It is clear that so many of us have been deeply impacted by the horrific school shooting in Newtown. My social media channels have been flooded by this event in a way I can’t remember happening before. Countless expressions of deep, deep sadness. Now, as the days pass many have started asking how to turn this deep emotion into positive change. How can we better protect our children?
These are not new questions. After all, this is not a new problem. In the United States, one child or teen dies every three hours due to gun violence and we have had an alarming number of mass murders over the past few years. But, I became hopeful that perhaps this is finally the moment for change after hearing President Obama say,
“In the coming weeks, I’ll use whatever power this office holds to engage my fellow citizens, from law enforcement, to mental health professionals, to parents and educators, in an effort aimed at preventing more tragedies like this, because what choice do we have? We can’t accept events like this as routine.”
But, change will not come from the White House alone. This must be primarily a grassroots effort, with people like you and me demanding that we do better. In trying to figure out what I can do to help, I’ve done a lot of reading and thinking.
I strongly believe that we need to think about violence prevention from a public health perspective. We need to set aside emotion and look at what is known about the causes of injuries and death from gun violence on a population level. I have learned that this is harder than it otherwise would be due to limitations that politics has placed on research in this area. In the Journal of the American Medical Association, Drs. Kellermann and Rivara state,
“The nation might be in a better position to act if medical and public health researchers had continued to study these issues (firearm injuries) as diligently as some of us did between 1985 and 1997. But in 1996, pro-gun members of Congress mounted an all-out effort to eliminate the National Center for Injury Prevention and Control at the Centers for Disease Control and Prevention (CDC). [. . . ] The effect was sharply reduced support for firearm injury research.”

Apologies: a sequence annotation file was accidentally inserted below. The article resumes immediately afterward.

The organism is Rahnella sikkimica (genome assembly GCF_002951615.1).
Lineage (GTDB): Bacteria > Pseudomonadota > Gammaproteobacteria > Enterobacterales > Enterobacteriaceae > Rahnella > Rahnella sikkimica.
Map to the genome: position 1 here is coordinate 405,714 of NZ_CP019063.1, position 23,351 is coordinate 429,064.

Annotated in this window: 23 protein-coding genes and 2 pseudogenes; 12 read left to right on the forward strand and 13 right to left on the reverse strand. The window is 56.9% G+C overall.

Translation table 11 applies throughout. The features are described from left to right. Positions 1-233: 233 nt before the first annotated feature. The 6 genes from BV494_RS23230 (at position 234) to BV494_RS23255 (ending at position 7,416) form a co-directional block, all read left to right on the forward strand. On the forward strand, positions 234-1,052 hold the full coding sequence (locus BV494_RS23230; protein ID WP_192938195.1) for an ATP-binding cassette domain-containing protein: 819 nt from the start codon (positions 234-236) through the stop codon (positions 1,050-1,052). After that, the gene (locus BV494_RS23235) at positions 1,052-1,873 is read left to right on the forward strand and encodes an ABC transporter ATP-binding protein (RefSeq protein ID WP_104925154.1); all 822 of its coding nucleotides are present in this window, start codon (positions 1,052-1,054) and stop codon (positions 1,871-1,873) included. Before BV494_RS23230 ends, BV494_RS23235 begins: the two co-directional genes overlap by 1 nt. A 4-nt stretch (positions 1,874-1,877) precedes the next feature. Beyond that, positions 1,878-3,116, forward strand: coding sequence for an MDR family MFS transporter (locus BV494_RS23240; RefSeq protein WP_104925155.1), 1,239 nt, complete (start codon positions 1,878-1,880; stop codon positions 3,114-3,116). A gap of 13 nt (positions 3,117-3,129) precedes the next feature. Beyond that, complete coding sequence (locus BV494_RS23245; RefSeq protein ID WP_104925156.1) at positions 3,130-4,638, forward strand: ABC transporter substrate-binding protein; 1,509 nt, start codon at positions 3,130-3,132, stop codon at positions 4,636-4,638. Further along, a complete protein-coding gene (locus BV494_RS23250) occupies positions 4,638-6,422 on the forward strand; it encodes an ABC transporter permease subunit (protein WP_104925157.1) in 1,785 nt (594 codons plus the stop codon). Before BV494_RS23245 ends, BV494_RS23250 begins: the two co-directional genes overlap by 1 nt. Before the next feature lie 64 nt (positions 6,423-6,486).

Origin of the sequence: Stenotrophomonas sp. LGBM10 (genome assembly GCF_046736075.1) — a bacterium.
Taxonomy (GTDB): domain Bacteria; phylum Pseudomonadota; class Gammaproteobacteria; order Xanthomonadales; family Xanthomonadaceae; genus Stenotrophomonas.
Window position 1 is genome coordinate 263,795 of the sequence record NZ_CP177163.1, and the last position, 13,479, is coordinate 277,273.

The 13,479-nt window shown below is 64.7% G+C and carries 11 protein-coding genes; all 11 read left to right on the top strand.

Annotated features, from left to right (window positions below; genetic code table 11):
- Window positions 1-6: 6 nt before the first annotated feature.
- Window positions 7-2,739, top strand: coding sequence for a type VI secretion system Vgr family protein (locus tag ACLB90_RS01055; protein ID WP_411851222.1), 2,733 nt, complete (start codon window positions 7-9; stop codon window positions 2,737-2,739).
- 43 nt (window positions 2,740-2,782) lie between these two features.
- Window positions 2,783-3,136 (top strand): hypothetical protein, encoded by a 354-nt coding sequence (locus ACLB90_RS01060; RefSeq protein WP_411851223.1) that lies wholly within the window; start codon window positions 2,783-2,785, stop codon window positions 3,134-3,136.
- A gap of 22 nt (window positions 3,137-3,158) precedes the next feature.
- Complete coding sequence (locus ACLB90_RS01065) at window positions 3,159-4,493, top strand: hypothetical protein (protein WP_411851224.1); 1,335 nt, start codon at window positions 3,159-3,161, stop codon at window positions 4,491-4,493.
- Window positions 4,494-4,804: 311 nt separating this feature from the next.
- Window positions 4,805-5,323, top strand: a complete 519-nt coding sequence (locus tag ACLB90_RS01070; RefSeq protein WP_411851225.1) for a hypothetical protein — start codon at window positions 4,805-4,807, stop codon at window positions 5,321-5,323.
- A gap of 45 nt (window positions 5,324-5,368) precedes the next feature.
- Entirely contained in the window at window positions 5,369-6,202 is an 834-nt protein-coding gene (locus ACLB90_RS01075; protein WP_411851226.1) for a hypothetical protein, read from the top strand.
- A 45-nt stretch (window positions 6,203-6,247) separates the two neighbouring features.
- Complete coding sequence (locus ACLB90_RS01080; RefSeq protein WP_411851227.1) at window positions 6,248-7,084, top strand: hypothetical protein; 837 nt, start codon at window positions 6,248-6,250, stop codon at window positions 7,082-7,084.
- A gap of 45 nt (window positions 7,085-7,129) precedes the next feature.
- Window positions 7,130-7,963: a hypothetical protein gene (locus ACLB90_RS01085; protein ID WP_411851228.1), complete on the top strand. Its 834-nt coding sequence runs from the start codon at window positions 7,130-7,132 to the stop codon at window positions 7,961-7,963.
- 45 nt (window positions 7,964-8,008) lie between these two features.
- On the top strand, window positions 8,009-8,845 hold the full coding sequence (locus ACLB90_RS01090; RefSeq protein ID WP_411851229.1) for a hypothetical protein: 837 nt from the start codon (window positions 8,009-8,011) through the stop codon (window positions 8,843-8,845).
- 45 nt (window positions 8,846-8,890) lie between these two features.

So, there’s the first common sense action we can take. We can demand a return to funding well-done research on firearm injuries and violence prevention, much like we have done with issues like drowning, seat belts, and air bags.
In addition, a number of areas of potential intervention have been brought to the fore since Newtown. Let’s look at each of these.
There are a number of things we know to be true about firearm-related injuries in children. This fall’s report from the American Academy of Pediatrics’ Council on Injury, Violence, and Poison Prevention states,
“The absence of guns from children’s homes and communities is the most reliable and effective measure to prevent ﬁrearm-related injuries in children and adolescents. Adolescent suicide risk is strongly associated with ﬁrearm availability. Safe gun storage (guns unloaded and locked, ammunition locked separately) reduces children’s risk of injury. Physician counseling of parents about ﬁrearm safety appears to be effective, but ﬁrearm safety education programs directed at children are ineffective. The American Academy of Pediatrics continues to support a number of speciﬁc measures to reduce the destructive effects of guns in the lives of children and adolescents, including the regulation of the manufacture, sale, purchase, ownership, and use of ﬁrearms; a ban on semiautomatic assault weapons; and the strongest possible regulations of handguns for civilian use.”
This report suggests a number of common-sense actions we (child health advocates and parents) can take to reduce our children’s risk of incurring firearm related injuries. We can continue to ask families about guns in the home and safe storage of guns at well child visits. We can advocate for bans on semi-automatic assault weapons and large capacity ammunition magazines.